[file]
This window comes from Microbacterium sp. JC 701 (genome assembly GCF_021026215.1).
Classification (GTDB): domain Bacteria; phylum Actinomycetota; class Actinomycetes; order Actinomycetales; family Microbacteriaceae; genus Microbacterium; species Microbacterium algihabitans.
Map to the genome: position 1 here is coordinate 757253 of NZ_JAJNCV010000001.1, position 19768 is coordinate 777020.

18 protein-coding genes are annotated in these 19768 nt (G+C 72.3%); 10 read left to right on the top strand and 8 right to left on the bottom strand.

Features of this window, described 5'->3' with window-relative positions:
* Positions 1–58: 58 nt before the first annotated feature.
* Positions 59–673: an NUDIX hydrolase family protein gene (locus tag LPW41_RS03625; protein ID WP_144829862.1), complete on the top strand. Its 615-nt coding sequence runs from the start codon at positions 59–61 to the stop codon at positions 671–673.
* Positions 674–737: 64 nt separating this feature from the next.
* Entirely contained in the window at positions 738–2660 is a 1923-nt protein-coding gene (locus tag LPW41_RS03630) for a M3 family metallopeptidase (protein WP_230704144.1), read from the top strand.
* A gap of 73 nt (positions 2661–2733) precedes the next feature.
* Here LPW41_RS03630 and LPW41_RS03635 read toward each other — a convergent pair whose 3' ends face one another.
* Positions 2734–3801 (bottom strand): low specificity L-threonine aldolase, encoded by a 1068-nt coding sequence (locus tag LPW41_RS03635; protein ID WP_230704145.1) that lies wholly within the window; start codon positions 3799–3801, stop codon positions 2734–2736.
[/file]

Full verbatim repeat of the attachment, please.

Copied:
This window comes from Microbacterium sp. JC 701 (genome assembly GCF_021026215.1).
Classification (GTDB): domain Bacteria; phylum Actinomycetota; class Actinomycetes; order Actinomycetales; family Microbacteriaceae; genus Microbacterium; species Microbacterium algihabitans.
Map to the genome: position 1 here is coordinate 757253 of NZ_JAJNCV010000001.1, position 19768 is coordinate 777020.

18 protein-coding genes are annotated in these 19768 nt (G+C 72.3%); 10 read left to right on the top strand and 8 right to left on the bottom strand.

Features of this window, described 5'->3' with window-relative positions:
* Positions 1–58: 58 nt before the first annotated feature.
* Positions 59–673: an NUDIX hydrolase family protein gene (locus tag LPW41_RS03625; protein ID WP_144829862.1), complete on the top strand. Its 615-nt coding sequence runs from the start codon at positions 59–61 to the stop codon at positions 671–673.
* Positions 674–737: 64 nt separating this feature from the next.
* Entirely contained in the window at positions 738–2660 is a 1923-nt protein-coding gene (locus tag LPW41_RS03630) for a M3 family metallopeptidase (protein WP_230704144.1), read from the top strand.
* A gap of 73 nt (positions 2661–2733) precedes the next feature.
* Here LPW41_RS03630 and LPW41_RS03635 read toward each other — a convergent pair whose 3' ends face one another.
* Positions 2734–3801 (bottom strand): low specificity L-threonine aldolase, encoded by a 1068-nt coding sequence (locus tag LPW41_RS03635; protein ID WP_230704145.1) that lies wholly within the window; start codon positions 3799–3801, stop codon positions 2734–2736.